Boaters may wish to stay closer to shore and safe harbor.

Have a NOAA Weather Radio handy or check with your favorite radio or 
TV station for the latest weather.

Severe Thunderstorm Warnings are issued when a severe storm is 
either detected on weather radar or reported by storm spotters or 
law enforcement to be occurring. When a warning is in effect, you 
should take quick action to protect yourself. Go indoors in a sturdy 
building, away from windows which can shatter, or doors which can 
swing open from the wind. The best place in a building is a small 
interior room or hallway on the lowest floor. Avoid using corded 
telephones or other electrical appliances unless it's an emergency.

Boaters should get to shore and safe harbor immediately or get below 
deck.

If you are driving, be alert to the possibility of road flooding. Do 
not drive where water is covering the road. The water may be hiding 
a washout, and it only takes a few feet of rapidly flowing water to 
sweep away your vehicle. 

For more information about severe weather safety visit our website 
at www.nws.noaa.gov/os/thunderstorm
Wednesday, May 2
...SEVERE WEATHER AWARENESS WEEK CONTINUES...

The National Weather Service and the New York State Office of 
Emergency Management have proclaimed April 29 to May 5 Severe 
Weather Awareness Week in New York State.

The National Weather Service in partnership with the agencies of the 
New York State Disaster Preparedness Commission, local agencies, 
volunteer agencies, and private sector organizations are urging all 
New Yorkers to learn how to protect themselves from the hazards of 
flooding, tornadoes, and severe thunderstorms.

There are several steps you can take before, during, and after a 
storm to keep safe this spring and summer.

Before a storm, develop a plan for you and your family at home, 
school, work, and when you are outdoors. Identify in advance a safe 
place to take shelter, and conduct frequent drills.

Know what action you will take when a warning is issued. Know the 
county where you are located and the names of nearby towns. The 
National Weather Service references county, town, and city names in 
the warnings that are issued. Know where to tune to receive the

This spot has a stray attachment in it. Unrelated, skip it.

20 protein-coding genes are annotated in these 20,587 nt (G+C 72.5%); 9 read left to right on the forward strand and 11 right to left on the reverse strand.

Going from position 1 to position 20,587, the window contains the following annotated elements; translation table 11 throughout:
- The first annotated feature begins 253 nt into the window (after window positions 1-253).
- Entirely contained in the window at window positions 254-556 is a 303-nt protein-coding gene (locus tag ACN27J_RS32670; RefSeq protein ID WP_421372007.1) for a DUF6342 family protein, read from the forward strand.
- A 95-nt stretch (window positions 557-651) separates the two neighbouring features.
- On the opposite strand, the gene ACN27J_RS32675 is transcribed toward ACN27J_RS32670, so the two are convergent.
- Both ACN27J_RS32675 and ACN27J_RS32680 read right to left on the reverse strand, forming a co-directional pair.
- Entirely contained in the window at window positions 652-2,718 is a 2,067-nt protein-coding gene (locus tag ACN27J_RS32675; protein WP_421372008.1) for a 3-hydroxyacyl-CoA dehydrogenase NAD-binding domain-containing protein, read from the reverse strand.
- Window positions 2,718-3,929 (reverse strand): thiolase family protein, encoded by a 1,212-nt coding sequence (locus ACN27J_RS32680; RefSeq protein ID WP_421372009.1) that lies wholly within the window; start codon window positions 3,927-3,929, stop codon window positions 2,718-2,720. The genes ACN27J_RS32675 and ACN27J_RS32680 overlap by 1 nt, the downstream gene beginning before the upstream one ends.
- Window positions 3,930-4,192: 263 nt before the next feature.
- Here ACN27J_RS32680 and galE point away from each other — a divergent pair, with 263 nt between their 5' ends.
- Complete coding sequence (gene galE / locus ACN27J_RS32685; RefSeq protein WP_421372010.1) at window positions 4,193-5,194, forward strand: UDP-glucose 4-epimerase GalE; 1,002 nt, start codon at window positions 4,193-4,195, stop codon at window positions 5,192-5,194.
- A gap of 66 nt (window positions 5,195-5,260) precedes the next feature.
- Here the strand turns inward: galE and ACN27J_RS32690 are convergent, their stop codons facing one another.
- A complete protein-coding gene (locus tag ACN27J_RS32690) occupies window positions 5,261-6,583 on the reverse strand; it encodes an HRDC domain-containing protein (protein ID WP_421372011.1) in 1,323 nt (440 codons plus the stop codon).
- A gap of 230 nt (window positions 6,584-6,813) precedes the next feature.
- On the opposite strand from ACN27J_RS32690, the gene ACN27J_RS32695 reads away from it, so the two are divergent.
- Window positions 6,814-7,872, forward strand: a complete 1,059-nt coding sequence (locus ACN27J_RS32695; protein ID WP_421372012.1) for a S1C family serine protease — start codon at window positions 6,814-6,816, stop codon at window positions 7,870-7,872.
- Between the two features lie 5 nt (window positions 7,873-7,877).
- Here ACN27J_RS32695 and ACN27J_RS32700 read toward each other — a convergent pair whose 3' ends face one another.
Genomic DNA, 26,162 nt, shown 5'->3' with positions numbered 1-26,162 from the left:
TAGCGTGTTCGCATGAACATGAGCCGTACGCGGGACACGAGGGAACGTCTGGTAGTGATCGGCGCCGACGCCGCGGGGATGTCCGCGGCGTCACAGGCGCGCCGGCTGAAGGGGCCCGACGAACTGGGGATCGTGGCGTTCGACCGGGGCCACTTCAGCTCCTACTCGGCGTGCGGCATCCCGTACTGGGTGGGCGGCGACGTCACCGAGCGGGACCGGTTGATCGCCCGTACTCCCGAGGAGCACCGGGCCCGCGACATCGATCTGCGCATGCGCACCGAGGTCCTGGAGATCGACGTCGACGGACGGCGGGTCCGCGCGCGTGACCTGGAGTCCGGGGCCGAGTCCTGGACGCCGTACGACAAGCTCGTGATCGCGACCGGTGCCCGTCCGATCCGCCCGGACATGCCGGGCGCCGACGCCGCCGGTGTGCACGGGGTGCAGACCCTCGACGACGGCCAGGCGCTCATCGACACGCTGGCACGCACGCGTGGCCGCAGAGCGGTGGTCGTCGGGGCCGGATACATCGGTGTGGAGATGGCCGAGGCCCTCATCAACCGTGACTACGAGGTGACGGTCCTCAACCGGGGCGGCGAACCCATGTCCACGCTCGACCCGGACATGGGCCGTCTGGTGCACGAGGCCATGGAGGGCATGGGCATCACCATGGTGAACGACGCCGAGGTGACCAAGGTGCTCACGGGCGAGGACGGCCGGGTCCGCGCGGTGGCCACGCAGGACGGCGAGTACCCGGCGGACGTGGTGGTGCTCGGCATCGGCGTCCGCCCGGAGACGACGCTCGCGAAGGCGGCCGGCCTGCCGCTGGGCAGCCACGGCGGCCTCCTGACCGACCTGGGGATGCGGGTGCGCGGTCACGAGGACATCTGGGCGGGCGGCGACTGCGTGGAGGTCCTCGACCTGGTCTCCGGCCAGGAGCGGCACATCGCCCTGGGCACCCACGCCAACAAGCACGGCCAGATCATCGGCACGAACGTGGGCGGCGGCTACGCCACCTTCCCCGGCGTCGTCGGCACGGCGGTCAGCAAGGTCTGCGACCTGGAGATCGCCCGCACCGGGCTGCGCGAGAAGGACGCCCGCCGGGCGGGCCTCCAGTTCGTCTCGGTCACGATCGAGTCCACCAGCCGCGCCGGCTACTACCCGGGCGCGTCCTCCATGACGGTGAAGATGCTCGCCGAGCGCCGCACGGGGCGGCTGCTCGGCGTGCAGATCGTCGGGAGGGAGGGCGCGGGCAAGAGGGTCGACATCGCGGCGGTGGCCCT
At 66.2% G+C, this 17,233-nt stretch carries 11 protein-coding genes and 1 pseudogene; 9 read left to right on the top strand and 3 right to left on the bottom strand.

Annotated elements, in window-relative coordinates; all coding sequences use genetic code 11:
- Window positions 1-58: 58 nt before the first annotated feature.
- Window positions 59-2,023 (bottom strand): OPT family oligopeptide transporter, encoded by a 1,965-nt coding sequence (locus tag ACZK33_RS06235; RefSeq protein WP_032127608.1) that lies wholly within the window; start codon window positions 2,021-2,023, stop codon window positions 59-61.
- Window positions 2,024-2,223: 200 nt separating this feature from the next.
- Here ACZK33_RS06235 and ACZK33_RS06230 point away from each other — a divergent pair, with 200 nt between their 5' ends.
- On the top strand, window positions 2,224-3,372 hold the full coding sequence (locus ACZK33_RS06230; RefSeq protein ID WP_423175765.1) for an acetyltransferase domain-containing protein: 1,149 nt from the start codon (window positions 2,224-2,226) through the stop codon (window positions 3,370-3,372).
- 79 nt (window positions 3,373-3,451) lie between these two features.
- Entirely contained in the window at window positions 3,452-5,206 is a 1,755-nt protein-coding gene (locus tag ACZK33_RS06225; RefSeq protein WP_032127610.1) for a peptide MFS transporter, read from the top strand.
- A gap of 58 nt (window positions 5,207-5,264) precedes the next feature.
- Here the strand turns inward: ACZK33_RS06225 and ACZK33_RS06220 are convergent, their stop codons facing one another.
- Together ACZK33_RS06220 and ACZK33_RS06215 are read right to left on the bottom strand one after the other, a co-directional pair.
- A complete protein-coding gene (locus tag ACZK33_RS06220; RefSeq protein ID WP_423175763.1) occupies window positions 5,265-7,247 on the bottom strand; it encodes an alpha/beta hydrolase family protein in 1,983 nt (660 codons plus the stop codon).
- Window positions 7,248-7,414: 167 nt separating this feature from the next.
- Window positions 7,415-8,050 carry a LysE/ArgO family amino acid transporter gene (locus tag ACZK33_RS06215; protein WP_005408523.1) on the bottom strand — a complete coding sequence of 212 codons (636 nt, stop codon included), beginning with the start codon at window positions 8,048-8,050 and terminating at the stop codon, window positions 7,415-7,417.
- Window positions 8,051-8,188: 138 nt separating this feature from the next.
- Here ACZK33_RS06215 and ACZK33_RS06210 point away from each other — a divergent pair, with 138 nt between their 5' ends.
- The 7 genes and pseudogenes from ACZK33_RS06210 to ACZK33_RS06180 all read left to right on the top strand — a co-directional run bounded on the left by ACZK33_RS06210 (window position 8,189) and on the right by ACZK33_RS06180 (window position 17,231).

latest weather information.

During severe weather, postpone outdoor activities if thunderstorms 
are imminent. Move to a sturdy building or car. Stay away from tall 
objects such as towers, isolated tall trees, and telephone poles. If 
caught outdoors, find a low spot. Make sure your choice is not 
susceptible to flooding. If you are in the woods, take shelter under 
smaller trees. If you are boating or swimming, seek shelter on land 
immediately.

If a tornado warning is issued, move to a place of safety, 
preferably a basement or interior room. A car is not a safe location 
during a tornado. Stay away from windows. Get as low to the ground 
as possible, and cover your head. If you are caught outdoors and a 
tornado threatens, lie flat in a ditch or depression and cover your 
head with your hands. Be aware of flying debris, which causes the 
most fatalities and injuries during a tornado.

Mobile homes offer little protection from a tornado. Evacuate your 
mobile home and move to your designated place of safety.

After the severe weather has cleared, get medical care quickly at 
the nearest hospital if necessary. If the power is out, use 
flashlights, not flammable objects such as candles, torches, or 
lanterns. Report broken or downed utility lines to authorities. Boil 
drinking water before use. Do not visit disaster areas.

Your chances of remaining safe during severe weather are greater if 
you follow these safety rules. You should prepare now for the 
upcoming severe weather season.

For more information about severe weather safety visit out website 
at www.nws.noaa.gov/os/thunderstorm 
Thursday, May 3
...SEVERE WEATHER AWARENESS WEEK CONTINUES...

The National Weather Service and the New York State Office of 
Emergency Management have proclaimed April 29 to May 5 Severe 
Weather Awareness Week in New York State.

A hazardous weather communications drill is scheduled for today at 
1:15 PM. A test warning will be issued statewide at that time via 
our Special Weather Statement product. This will give all New 
Yorkers, from emergency responders to the general public, the 
opportunity to see if they are able to receive vital information on 
potential weather hazards. The drill also gives National Weather 
Service forecasters the chance to test their ability to communicate 
information on those hazards quickly. Tone alert NOAA Weather Radio 
receivers should activate. SAME digital NOAA Weather Radio receivers 
should display the Routine Monthly Test (RMT).

Tornadoes are an awesome display of nature's power. Although they 
are most common in the Midwest and Great Plains, tornadoes do occur 
in New York as well. One tornado touched down last year in Lewis 
County east of Lake Ontario, fortunately there were no injuries or 
fatalities. On average, six tornadoes occur each year across all of 
New York State.

The primary mission of the National Weather Service is to protect 
lives from hazardous weather. Meteorologists closely monitor the 
atmosphere for conditions which may produce tornadoes or severe 
thunderstorms.

If there is a potential for storm development within the next 
several hours, a Tornado Watch will be issued. While you can 
continue with your routine activities when a watch is in effect, you 
should pay close attention to the sky. If it becomes unusually 
threatening, or if you hear thunder, it's always best to go indoors 
until the storm passes. Why take the chance? Tornadoes can form very 
rapidly. Also, listen for the latest weather information on your 
favorite radio or TV station, or on NOAA Weather Radio.